Macau’s government announced on Friday it has assumed responsibility for the welfare of 600 greyhounds made homeless by the closure of the Macau Canidrome, after the greyhound stadium’s operator failed to find an adequate solution for their early retirement. The dogs are to be adopted eventually by residents of Macau and Hong Kong.

Macau royalty Angela Leong

Angela Leong is the fourth wife of Macau royalty Stanley Ho and a well-known politician in Macau. But the failure of her company, Yat Yuen, to rehome 600 dogs following the forced closure of the Macau Canidrome — long accused of cruelty — has caused a scandal in the gambling hub. (Image: Joje Macau)

The government criticized the track’s operator ,Yat Yuen, a company run by billionaire gambling mogul Stanley Ho’s fourth wife, Angela Leong, for its failure to meet the deadline to provide for the animals’ welfare, despite knowing for two-and-a-half years the track would close.

The Canidrome was Asia’s only greyhound racing stadium until the government forced it into closure on June 21. In early 2016, authorities refused to renew the track’s lease, bowing to pressure from animal rights groups, who accused it of cruelty.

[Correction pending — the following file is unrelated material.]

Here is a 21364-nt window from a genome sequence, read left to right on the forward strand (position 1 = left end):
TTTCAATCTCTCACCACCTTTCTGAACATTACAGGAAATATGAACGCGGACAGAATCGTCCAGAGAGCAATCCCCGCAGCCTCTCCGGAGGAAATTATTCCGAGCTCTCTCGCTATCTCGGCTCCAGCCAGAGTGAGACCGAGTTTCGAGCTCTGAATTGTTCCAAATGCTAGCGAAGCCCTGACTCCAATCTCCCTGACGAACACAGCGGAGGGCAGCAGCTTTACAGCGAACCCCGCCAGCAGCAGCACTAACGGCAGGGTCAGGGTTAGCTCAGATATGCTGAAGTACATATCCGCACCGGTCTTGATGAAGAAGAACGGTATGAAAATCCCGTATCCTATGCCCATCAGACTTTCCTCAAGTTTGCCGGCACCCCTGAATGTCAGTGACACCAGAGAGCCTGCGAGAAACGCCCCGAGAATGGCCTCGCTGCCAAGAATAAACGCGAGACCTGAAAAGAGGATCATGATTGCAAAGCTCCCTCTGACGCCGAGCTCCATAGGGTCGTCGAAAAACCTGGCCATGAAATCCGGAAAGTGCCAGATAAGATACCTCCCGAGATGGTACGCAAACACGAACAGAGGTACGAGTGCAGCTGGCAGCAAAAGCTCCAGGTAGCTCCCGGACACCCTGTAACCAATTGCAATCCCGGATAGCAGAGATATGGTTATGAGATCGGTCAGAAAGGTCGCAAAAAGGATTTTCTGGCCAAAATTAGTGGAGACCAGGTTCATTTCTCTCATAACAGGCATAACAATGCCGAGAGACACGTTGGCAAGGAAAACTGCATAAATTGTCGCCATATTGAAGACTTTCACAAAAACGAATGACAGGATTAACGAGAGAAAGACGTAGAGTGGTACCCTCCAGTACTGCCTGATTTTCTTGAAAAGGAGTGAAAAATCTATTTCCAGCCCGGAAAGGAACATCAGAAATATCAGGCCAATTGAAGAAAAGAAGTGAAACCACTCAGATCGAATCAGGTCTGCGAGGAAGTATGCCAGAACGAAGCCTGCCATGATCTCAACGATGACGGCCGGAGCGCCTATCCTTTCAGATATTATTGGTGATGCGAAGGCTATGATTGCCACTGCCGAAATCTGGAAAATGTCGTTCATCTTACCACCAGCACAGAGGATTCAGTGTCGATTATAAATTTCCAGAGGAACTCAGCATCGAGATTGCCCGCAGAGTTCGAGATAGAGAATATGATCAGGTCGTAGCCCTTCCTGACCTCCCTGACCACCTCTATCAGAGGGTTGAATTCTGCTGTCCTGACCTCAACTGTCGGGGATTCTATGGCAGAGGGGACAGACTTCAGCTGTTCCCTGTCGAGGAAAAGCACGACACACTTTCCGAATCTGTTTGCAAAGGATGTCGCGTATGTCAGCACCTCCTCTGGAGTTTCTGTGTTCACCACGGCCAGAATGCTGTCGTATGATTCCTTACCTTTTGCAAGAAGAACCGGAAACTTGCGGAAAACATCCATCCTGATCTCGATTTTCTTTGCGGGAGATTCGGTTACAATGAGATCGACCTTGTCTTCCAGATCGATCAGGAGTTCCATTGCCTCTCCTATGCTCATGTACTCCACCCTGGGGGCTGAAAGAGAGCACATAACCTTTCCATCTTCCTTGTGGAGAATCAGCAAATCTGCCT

Leong is Political Establishment 

The Ho family is casino royalty in Macau. Stanley Ho owned the gambling monopoly in Macau before the enclave opened its casino industry to foreign investment in 2002.

As well as being part of the business elite, Leong is a well-known politician, who serves on the Legislative Council of Macau. But her company was criticized this week by her colleagues in government.

Yat Yuen has been delaying the handling and placement of the greyhound dogs. The care of the dogs has been in an uncertain state, causing public anxiety and social problems,” read a statement on the Macau government website.

The company will be punished under the Animal Protection Act, the government said.

Shameful Anachronism

The Canidrome was a throwback to the seedier side of gambling that defined Macau before the arrival of the Las Vegas-style casinos and integrated resorts.

Activist organizations such as Macau-based Anima have for years waged a campaign against the track, highlighting alarmingly high death rates among its dogs. The animals were kept in a concrete compound, often in searing heat, while injuries and skin conditions went untreated. Anima claims 30 dogs were killed each month due to their inability to perform.

Prior to the track’s closure, Yat Yuen had suggested the dogs could be held temporarily at Macau’s Jockey Club, which is also owned by the Ho family, before being resituated in mainland China.

But Anima told Reuters this would mean they could end up working on illegal racing tracks, or even being sold for meat, since greyhounds are not allowed as pets on the Chinese mainland.

“We are trying to stop them sending the greyhounds to the mainland because the problem is it is legal to have dog meat and there is no animal protection there,” said Zoe Tang, the shelter manager at Anima.